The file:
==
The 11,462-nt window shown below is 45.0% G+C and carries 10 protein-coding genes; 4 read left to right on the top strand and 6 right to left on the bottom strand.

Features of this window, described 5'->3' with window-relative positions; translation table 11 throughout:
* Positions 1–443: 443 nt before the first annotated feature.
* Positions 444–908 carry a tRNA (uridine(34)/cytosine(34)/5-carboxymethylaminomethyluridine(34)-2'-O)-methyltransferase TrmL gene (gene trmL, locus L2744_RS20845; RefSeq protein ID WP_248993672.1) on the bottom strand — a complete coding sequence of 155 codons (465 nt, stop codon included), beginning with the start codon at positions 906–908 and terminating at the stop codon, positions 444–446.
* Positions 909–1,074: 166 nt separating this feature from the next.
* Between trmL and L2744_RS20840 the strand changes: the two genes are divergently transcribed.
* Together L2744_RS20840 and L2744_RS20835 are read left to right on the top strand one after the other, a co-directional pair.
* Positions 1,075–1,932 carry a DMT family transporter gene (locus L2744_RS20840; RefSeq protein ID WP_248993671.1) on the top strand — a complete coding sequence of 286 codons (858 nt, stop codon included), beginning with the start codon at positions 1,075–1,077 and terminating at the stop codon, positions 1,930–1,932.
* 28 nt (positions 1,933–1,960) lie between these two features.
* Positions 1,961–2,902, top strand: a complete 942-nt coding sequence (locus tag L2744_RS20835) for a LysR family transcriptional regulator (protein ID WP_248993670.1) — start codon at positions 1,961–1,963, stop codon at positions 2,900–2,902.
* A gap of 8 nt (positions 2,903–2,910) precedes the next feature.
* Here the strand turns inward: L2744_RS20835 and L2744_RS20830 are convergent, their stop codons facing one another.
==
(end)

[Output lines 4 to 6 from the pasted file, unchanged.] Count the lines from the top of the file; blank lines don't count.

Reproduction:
* Positions 444–908 carry a tRNA (uridine(34)/cytosine(34)/5-carboxymethylaminomethyluridine(34)-2'-O)-methyltransferase TrmL gene (gene trmL, locus L2744_RS20845; RefSeq protein ID WP_248993672.1) on the bottom strand — a complete coding sequence of 155 codons (465 nt, stop codon included), beginning with the start codon at positions 906–908 and terminating at the stop codon, positions 444–446.
* Positions 909–1,074: 166 nt separating this feature from the next.
* Between trmL and L2744_RS20840 the strand changes: the two genes are divergently transcribed.